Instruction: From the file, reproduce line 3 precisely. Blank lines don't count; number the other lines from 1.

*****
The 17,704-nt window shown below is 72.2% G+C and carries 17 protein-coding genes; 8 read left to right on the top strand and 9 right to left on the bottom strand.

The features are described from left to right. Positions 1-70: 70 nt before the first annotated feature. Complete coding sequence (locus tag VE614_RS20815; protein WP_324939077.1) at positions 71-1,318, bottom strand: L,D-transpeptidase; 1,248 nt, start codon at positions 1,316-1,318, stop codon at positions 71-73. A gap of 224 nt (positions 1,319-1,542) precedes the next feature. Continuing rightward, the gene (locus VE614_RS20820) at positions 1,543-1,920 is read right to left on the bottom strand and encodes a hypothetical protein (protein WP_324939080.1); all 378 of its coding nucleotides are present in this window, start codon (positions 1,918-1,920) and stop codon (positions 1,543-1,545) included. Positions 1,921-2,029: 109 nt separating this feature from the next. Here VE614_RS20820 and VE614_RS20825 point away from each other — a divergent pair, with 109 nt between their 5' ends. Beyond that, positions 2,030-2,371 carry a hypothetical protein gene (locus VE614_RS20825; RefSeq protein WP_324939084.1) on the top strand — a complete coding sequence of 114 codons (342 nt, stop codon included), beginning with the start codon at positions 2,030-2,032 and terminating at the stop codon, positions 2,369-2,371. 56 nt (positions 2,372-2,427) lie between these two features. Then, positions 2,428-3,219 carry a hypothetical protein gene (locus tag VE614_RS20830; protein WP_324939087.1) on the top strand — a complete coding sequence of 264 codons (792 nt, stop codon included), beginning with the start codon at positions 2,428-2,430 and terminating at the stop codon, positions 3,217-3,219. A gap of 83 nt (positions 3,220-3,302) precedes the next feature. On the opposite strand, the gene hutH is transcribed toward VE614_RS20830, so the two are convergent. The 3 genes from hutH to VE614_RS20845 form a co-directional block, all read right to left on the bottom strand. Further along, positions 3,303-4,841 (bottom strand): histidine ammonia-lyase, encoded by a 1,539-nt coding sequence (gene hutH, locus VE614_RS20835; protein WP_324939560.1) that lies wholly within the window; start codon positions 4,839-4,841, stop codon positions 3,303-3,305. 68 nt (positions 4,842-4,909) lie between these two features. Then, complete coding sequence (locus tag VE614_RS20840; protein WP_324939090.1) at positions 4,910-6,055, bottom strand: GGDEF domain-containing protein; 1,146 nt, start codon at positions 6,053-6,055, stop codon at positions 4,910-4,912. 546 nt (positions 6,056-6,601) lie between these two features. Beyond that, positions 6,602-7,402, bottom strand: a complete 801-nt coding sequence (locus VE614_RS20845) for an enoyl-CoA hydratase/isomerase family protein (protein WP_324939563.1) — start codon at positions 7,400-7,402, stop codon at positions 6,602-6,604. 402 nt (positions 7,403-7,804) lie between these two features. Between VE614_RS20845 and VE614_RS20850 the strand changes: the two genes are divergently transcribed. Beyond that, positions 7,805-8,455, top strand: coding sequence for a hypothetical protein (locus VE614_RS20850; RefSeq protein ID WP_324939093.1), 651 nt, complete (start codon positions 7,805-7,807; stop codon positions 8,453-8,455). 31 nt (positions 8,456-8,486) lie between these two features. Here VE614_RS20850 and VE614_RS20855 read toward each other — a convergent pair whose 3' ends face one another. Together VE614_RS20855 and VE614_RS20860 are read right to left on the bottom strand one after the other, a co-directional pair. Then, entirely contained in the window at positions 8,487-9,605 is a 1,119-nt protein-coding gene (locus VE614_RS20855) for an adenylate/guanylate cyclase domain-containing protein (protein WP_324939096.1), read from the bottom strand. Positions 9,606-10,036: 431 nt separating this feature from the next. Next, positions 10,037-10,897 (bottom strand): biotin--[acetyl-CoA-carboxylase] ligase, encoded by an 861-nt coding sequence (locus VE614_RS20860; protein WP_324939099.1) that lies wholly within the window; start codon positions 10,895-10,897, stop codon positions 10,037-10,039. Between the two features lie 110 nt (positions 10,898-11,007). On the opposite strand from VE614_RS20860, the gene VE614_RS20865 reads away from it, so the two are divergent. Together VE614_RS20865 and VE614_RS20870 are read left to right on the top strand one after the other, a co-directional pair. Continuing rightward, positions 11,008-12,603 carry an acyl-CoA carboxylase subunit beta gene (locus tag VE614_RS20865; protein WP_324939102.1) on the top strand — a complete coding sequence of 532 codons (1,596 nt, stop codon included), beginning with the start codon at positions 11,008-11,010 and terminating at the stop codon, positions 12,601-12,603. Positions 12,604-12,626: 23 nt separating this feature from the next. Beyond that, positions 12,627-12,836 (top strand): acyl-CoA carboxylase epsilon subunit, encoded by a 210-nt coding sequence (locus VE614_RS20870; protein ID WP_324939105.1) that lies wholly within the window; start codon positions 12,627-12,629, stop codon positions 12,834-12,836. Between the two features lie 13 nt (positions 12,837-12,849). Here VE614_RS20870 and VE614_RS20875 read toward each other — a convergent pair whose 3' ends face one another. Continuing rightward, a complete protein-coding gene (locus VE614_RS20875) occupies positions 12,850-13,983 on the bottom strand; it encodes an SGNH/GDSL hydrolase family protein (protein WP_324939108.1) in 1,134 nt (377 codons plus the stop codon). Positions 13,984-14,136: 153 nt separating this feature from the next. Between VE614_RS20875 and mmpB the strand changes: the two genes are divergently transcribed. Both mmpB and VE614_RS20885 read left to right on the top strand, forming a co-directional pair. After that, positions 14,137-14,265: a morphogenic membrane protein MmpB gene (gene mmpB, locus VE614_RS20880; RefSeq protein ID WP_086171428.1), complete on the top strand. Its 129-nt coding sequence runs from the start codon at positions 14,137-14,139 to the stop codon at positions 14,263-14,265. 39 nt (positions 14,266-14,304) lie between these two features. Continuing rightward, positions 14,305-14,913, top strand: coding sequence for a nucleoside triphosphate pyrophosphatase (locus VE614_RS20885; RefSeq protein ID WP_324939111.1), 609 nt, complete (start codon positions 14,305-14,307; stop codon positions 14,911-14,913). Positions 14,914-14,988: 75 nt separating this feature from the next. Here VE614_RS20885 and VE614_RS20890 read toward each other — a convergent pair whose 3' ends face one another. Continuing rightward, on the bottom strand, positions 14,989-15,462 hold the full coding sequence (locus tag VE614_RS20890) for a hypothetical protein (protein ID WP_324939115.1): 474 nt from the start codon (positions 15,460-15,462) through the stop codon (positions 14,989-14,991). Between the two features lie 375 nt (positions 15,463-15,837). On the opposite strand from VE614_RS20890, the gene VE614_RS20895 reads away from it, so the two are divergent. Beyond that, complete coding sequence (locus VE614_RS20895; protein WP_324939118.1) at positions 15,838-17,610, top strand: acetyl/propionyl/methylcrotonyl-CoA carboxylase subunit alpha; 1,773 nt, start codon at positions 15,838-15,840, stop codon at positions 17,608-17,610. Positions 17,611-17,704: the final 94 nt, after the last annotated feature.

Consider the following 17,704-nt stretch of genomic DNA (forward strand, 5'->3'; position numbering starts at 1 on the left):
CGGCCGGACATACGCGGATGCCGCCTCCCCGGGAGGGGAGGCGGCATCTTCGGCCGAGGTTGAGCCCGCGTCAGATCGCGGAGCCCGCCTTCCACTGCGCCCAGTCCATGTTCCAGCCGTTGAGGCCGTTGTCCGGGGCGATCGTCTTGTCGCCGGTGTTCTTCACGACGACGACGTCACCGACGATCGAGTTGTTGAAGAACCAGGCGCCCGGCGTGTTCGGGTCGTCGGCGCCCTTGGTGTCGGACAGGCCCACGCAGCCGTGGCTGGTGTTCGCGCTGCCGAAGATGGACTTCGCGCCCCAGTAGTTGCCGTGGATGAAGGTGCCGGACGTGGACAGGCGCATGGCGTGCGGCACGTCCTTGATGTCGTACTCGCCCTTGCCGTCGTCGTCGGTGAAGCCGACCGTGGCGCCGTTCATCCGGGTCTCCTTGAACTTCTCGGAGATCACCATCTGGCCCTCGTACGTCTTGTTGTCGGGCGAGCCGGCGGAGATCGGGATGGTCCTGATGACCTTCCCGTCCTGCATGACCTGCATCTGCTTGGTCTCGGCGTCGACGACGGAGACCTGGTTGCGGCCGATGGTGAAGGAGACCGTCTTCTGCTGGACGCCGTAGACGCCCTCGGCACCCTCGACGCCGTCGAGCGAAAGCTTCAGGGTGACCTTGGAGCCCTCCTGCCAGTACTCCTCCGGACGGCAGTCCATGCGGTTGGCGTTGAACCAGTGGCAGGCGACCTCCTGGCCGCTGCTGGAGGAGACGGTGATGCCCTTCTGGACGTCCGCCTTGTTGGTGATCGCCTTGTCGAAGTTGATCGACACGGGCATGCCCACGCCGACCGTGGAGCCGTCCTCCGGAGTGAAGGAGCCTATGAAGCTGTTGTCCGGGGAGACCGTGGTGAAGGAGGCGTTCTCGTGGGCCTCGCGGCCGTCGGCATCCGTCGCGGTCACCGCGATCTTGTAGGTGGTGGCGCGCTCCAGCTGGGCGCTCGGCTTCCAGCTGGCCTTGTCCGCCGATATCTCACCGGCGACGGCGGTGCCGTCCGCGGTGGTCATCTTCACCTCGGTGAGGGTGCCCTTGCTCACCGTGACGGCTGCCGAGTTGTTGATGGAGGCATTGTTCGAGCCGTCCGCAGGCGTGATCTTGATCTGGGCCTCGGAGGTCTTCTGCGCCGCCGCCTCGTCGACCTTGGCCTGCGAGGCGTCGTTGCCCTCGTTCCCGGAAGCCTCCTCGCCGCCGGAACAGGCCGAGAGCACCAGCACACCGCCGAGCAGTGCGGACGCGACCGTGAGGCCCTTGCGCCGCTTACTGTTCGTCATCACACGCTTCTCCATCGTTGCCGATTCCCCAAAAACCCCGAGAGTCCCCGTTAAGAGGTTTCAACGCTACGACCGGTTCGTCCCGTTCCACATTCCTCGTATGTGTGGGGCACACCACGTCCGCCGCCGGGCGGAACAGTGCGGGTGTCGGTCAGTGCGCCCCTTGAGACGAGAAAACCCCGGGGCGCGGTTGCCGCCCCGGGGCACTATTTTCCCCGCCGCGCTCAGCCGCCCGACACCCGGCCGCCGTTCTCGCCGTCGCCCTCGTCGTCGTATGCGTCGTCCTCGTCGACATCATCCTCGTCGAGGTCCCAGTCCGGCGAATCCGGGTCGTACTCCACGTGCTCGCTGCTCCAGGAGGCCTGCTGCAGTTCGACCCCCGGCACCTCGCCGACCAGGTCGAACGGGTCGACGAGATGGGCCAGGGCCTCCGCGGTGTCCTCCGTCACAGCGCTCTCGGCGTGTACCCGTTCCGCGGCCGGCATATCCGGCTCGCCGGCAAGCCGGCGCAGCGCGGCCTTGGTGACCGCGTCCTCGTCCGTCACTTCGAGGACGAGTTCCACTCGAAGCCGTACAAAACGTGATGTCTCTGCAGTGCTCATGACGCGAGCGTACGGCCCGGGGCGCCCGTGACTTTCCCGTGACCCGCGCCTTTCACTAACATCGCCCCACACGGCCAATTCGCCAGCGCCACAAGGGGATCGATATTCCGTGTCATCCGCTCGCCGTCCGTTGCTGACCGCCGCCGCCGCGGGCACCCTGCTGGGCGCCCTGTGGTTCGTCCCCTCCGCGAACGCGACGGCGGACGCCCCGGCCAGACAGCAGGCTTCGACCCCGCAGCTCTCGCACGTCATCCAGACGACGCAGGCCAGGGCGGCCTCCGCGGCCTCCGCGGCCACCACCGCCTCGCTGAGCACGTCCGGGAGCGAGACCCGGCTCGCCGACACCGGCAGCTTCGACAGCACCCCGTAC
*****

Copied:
Consider the following 17,704-nt stretch of genomic DNA (forward strand, 5'->3'; position numbering starts at 1 on the left):